By Michael Lohmuller
In its 2015 annual drug assessment, the DEA emphasizes Mexico cartel dominance of the US drug market, highlighting the growing strength of the Jalisco Cartel.
Chuck Rosenberg, the Acting Administrator of the Drug Enforcement Administration (DEA), asserts in the agency's 2015 National Drug Threat Assessment (pdf) that the most significant criminal threat to the United States are "the dangerous and highly sophisticated Mexican transnational criminal organizations (TCOs)," which are "the principal suppliers of cocaine, heroin, methamphetamine, and marijuana."
Released on November 4, the report states Mexican groups have no competitors in controlling the US drug market, with the following major Mexican TCOs operating in the United States:
- Los Cuinis
- Beltran-Leyva Organization (BLO)
- La Familia Michoacana
- Gulf Cartel
- Jalisco Cartel – New Generation (CJNG)
- Juarez Cartel
- The Knights Templar
- Sinaloa Cartel
- The Zetas
Of these, the Sinaloa Cartel "appears to be the most active supplier" of wholesale quantities of illicit drugs. The criminal group is able to leverage "its expansive resources and dominance in Mexico" to facilitate drug smuggling into and throughout the United States, the report states.
Nonetheless, the report notes that the CJNG "is quickly becoming one of the most powerful TCOs in Mexico and in some cases rivals Sinaloa Cartel trafficking operations in Asia, Europe, and Oceania." The group is also, "by virtue of its growing power," expanding its operations in the United States.
In cities such as Boston, Chicago, Los Angeles, and Philadelphia, Mexican TCOs either dominate or are seeking to establish drug distribution hubs. When it comes to distributing drugs, the DEA report describes the Mexican cartels' modus operandi as "a supply chain system that functions on an as-needed basis," with networks based around family ties and friendships.
Mexican drug organizations are also expanding their presence into heroin markets and regions formerly controlled by Colombian TCOs. Notably, the DEA report indicates that Mexican groups may have adopted South American methods for producing the more refined white heroin customarily processed in Colombia. (Mexico has traditionally processed black tar or brown powder heroin, which is inferior in quality to white powder heroin). This could mean Mexican groups will come to rely less on South American heroin supplies, positioning them to take greater control of the US heroin market, the report states.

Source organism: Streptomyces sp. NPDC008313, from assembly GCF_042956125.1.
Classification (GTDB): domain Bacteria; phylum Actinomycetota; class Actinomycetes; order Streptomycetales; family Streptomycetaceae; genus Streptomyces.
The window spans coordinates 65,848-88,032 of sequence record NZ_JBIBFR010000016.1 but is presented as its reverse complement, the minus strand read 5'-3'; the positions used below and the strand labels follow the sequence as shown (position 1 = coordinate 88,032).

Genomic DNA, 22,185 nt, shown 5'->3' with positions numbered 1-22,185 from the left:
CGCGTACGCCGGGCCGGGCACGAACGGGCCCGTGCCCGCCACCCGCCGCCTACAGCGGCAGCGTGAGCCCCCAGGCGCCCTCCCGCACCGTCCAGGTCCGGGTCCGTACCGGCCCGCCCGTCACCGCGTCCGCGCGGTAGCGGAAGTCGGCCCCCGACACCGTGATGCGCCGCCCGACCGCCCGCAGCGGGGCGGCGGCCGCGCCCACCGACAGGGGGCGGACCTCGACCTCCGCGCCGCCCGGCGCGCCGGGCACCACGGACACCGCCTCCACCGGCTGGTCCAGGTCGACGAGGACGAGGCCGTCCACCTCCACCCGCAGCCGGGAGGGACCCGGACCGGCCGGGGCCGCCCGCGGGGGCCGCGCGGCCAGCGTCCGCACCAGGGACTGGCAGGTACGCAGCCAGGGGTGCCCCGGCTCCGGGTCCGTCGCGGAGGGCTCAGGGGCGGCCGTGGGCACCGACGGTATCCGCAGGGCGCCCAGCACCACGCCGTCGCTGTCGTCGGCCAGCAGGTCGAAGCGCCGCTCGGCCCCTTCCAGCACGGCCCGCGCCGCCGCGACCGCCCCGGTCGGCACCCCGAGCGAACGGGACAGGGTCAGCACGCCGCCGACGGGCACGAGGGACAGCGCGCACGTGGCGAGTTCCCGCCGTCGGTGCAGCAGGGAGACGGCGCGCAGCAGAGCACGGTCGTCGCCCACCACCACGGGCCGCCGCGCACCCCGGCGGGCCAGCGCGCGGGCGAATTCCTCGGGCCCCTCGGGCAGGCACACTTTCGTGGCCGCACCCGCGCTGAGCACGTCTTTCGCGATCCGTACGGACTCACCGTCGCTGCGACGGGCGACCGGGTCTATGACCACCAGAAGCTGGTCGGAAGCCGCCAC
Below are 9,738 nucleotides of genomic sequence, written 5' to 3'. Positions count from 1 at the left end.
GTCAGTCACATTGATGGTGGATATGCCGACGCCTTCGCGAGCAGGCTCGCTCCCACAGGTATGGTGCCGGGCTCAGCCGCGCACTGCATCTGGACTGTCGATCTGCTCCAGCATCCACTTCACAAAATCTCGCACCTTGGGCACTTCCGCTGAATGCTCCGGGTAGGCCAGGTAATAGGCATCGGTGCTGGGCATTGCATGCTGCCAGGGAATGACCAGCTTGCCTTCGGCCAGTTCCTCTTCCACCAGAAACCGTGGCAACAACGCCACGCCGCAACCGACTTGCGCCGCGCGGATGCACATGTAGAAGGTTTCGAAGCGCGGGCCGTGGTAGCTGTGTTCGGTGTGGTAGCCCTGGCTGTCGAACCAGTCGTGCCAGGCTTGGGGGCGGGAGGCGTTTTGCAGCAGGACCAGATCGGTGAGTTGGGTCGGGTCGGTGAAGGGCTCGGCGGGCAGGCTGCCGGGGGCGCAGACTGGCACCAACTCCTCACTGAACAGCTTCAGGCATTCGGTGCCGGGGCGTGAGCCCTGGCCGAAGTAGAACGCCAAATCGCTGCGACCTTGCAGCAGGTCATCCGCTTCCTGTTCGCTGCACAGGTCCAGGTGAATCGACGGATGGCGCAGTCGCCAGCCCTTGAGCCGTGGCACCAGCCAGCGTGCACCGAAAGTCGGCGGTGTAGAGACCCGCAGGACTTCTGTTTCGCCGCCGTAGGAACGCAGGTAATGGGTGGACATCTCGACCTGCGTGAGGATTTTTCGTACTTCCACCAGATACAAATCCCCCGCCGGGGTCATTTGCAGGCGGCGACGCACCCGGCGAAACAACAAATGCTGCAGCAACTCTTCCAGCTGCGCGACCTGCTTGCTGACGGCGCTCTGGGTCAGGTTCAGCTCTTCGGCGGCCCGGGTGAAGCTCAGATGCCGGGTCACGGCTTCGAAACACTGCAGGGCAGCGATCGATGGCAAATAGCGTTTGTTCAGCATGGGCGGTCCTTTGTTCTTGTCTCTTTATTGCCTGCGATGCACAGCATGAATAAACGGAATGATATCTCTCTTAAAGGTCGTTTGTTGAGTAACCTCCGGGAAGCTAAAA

Yet the report also asserts that Colombian TCOs continue to play an important role in supplying wholesale quantities of cocaine and heroin, primarily in Northeastern drug markets like Boston and New York City. Nonetheless, in the Midwest and on the East Coast, Mexican TCOs are increasingly serving as sources of supply for Colombian dealers.
Nevertheless, the report also notes that in recent years, Colombian TCOs have increased drug trafficking through the Caribbean, attempting to avoid cartel violence in Mexico and increased law enforcement along the US/Mexico border. According to the DEA report, Miami is the main US point of entry for South American drug shipments smuggled through the Caribbean.
Dominating Colombia's cocaine and heroin trade are the country's BACRIM (from the Spanish acronym for "criminal bands"), such as the Urabeños, as well as guerrilla group the Revolutionary Armed Forces of Colombia (FARC). However, these groups primarily rely on Mexican TCOs for distributing drugs in the United States.
For instance, the DEA reports cites investigative reports that indicate a working relationship "between multiple FARC fronts and Mexican TCOs" to transport cocaine into the United States. This includes the Zetas, the Beltran Leyva Organization, Jalisco Cartel, and Sinaloa Cartel. The Urabeños and FARC also allegedly have a business relationship to distribute cocaine into the United States through Mexican TCOs.
InSight Crime Analysis
The fact that the DEA contends the Jalisco Cartel is now able to rival the Sinaloa Cartel's operations in overseas markets, and is expanding its presence in the United States, should be a major concern for Mexico. The Jalisco Cartel was one of various upstart criminal groups to emerge after the fragmentation of Mexico's larger cartels. Breaking onto the scene earlier this year, the Jalisco Cartel engaged in a series of violent actions that demonstrated its strength and increased its criminal profile.
The wider implication of the DEA report is that, at least in the Jalisco Cartel's case, Mexican authorities have not done enough to stop this "new generation" drug trafficking group from rapidly expanding its strength and influence. In a worst case scenario, other criminal groups could soon follow.
The report also makes clear that the Mexico cartels remain the dominant force when it comes to drug trafficking and distribution in the US. In particular, Mexico could be poised to further displace Colombian traffickers when it comes to the heroin market. As InSight Crime has previously noted, there have been multiple reports of Mexican TCOs increasing poppy cultivation and refining heroin production to better compete with Colombia's superior product. Given current drug consumption trends in the US and the competition that Mexican traffickers may face from legally produced US marijuana, it is unlikely that the Mexican TCOs will back away from heroin anytime soon.
Despite the marginalization of Colombian TCOs in the United States, Colombian groups such as the Urabeños and FARC will continue to play an important — if less-visible — role in supplying the US drug market. As the DEA report notes, Colombia continues to serve as the primary source of US-bound cocaine, with 90 percent of cocaine samples tested in 2014 of Colombian origin.